Nikki said...

I don't watch the show, so I have no comment on the exploitation factor. But I do have a comment on the entrapment issue. Emotionally, I am torn. On one hand- It is clearly a case of entrapment. It would be one thing if a child reported the adult, and the show took it from there, posing as that already existing victim. But in the case of the show and these sorts of sting operations, the victim doesn't exist. Or do they already know the perp has done it in the past and are just looking for a way to catch him? Like I said, I don't watch the show. That scenario may be a legit sting operation versus a case of pure entrapment.

If it is entrapment, pure and simple, then it creates a very slippery slope. If the alleged pedophile has yet to actually commit a crime, then he is essentially being arrested for a thought crime, because at that point, all he has done is think about performing an illegal act. At best, they could get him for propositioning a minor.

But, on the other hand, in order to really prove he is a pedophile, some child has to have his or her life ruined. The law is already too soft on child rapists. Getting someone out of rotation before it comes to that point is a good thing, I don't think anyone would argue against that point. But then I'm back to the slippery slope and thought crime issue. As much as I'd like to see all pedophiles castrated on the spot (preferably by the parent of the victim), I can't, in good conscience, justify these means as appropriate because it opens the door to all sorts of Orwellian scenarios where thinking about committing a crime, even going through all the motions leading up to the actual crime, are treated the same as actually committing a crime.

Here in America (perhaps in other countries as well, I can only speak about what I know), we are far too willing to give up certain freedoms in order to be kept "safe." Safety is important, yes. But safety is going to be a very small comfort when we're living in a police state. And although just about everyone wants to see pedophiles off the street, by saying "this is okay," we're saying "go a little further, take away another right, tell us it is in our best interest. Use a monster as your mascot and we'll all bow down, as long as you protect us."

See, I'm emotionally conflicted about this issue. I know you said you're not getting into the whole entrapment issue, but I am interested to hear your thoughts. Tell me where my logic went wrong, because like I said, I don't watch the show. But I know someone who used to work as a decoy for this type of operation, and honestly, I'm not entirely convinced he wasn't a pervert himself.

-Doug Brunell "America's Favorite Son" said...

Entrapment. You and I aren't the only ones who had issues with this. Law enforcement did, too. As some journalist put it (and I'm paraphrasing), there is something wrong with your investigation when your audience has feels sorry for child rapists.

This show got some dangerous people off the street, but based on what situations they showed, it was mainly idiots who may or may not have gone through with having sex with the "child." From what I've read, the decoy was the one who initiated much of the sexual conversation. The adults just continued it. And here is where I start to have problems with things.

Hansen and company went into this with an agenda. Time after time you hear the men who are caught saying, "She kept instant messaging me." Hansen's response, "You're blaming the victim?"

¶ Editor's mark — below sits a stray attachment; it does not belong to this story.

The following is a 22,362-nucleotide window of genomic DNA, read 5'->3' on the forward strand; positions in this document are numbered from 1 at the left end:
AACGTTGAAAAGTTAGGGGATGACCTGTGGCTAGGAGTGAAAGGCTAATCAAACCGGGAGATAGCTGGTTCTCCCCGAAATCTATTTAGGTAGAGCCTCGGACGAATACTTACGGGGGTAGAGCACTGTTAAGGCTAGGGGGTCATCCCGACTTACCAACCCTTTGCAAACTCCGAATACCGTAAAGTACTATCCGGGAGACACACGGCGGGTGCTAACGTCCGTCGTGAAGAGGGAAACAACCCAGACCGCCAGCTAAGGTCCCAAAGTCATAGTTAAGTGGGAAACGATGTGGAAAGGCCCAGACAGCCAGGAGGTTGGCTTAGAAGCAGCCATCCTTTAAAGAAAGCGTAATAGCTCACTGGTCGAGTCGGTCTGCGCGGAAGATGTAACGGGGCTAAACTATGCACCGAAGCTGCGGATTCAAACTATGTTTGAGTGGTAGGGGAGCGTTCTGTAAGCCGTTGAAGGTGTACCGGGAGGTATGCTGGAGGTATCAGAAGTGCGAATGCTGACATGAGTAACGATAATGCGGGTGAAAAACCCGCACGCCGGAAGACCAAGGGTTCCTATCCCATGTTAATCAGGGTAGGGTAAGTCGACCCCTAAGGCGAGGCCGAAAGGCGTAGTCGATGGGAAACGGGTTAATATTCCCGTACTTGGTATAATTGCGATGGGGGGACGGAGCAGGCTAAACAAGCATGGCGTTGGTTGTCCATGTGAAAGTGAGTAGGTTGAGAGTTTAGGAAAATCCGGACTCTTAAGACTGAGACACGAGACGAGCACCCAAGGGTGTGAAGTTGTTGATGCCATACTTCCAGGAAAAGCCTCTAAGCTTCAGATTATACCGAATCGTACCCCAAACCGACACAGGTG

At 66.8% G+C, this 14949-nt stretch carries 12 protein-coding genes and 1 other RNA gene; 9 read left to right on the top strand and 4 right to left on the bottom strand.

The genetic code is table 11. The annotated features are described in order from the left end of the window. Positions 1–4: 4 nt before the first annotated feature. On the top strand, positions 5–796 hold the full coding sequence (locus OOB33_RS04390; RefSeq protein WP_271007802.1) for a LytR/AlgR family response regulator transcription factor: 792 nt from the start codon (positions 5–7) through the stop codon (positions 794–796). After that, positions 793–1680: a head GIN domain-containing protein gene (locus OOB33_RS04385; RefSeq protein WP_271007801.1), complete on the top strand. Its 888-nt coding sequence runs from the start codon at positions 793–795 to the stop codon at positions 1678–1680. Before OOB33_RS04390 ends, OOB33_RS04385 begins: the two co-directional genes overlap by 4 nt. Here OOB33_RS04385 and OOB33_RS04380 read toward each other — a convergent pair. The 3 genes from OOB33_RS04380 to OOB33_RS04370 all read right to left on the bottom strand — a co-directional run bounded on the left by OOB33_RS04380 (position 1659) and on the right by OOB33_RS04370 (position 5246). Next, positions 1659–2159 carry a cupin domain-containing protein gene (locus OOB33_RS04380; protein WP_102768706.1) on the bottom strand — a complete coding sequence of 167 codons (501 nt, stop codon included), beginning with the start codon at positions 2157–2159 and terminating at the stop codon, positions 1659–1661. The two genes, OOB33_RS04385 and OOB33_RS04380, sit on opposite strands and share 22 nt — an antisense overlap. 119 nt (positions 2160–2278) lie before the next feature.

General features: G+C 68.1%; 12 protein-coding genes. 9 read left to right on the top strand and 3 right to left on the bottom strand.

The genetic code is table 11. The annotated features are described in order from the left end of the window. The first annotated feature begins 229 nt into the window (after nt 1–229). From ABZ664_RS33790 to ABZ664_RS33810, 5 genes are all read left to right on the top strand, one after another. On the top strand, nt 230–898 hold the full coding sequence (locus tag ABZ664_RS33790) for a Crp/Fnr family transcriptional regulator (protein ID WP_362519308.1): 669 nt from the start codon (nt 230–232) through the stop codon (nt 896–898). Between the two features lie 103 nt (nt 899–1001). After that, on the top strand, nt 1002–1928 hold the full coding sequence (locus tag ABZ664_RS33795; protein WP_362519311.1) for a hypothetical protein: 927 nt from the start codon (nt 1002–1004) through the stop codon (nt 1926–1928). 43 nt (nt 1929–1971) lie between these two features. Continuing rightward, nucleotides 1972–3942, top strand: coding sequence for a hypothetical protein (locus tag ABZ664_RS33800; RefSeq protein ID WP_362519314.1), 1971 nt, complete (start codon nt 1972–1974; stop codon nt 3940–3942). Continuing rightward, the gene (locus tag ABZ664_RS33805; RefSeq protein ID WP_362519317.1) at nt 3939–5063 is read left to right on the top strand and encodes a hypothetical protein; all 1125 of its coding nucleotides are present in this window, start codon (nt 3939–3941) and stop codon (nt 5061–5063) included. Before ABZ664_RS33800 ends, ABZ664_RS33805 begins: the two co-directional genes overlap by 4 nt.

There is no victim here. The decoy was not a minor. The only crime that happened was a man sending pornography (usually of himself) to someone he thought was a minor, and going to meet that "minor" for sex. Nobody was molested. That dances on the definition of "victim."

I doubt most thirteen-year-old girls would be soliciting these guys for sex. I could see fifteen-year-olds and older possibly doing it as a way to play with their sexuality. But I don't see many younger females (or males) doing it, and I don't think this makes up most of the Internet predator problem. A carrot in the form of a decoy is dangled. Eventually people give in. Some were already pedophiles. For others, this may have been their first dabbling in this sort of thing. Either way, I think people, without thinking, would say, "Great. They're in trouble and will maybe think twice in the future." Agreed, but what if they were never given that option in the first place?

If a decoy hadn't pressed the issue, would these men have continued? Maybe. Maybe not. Some did, but how many didn't? How many cut off contact upon finding out the decoy's fake age? We never are told.

The end result is that adults have control over their actions. What is wrong is wrong. Hansen and crew are creating a crime, though. They would argue they are presenting a situation and then capturing those who would act upon it. They are right, but as a society we have to decide where to draw the line. One thing that is obvious from many of these captures is that many of them probably would not have gone this far if they weren't invited. Stupid? Yes. But I don't recall seeing any situation where someone used resources to find out where the decoy lived and showed up uninvited, forced his way in and committed an assault. All of them were invited.

So, who is the real predator?

Rose said...

IMO - the real predators are the ones they catch - who, if that had been an ordinary 11 or 13 year old, would have done what they came to do.

It's kinda like the 'tree falls in the forest' kind of thing - you're just getting to see that the trees do fall, even though you never knew these kinds of people existed and would come to your house to screw your underage daughter. They got caught THIS TIME - who knows how many times they have done it before.

Interesting post. and if it was your kid that was the victim, entrapment would be the least you'd want to see done to them.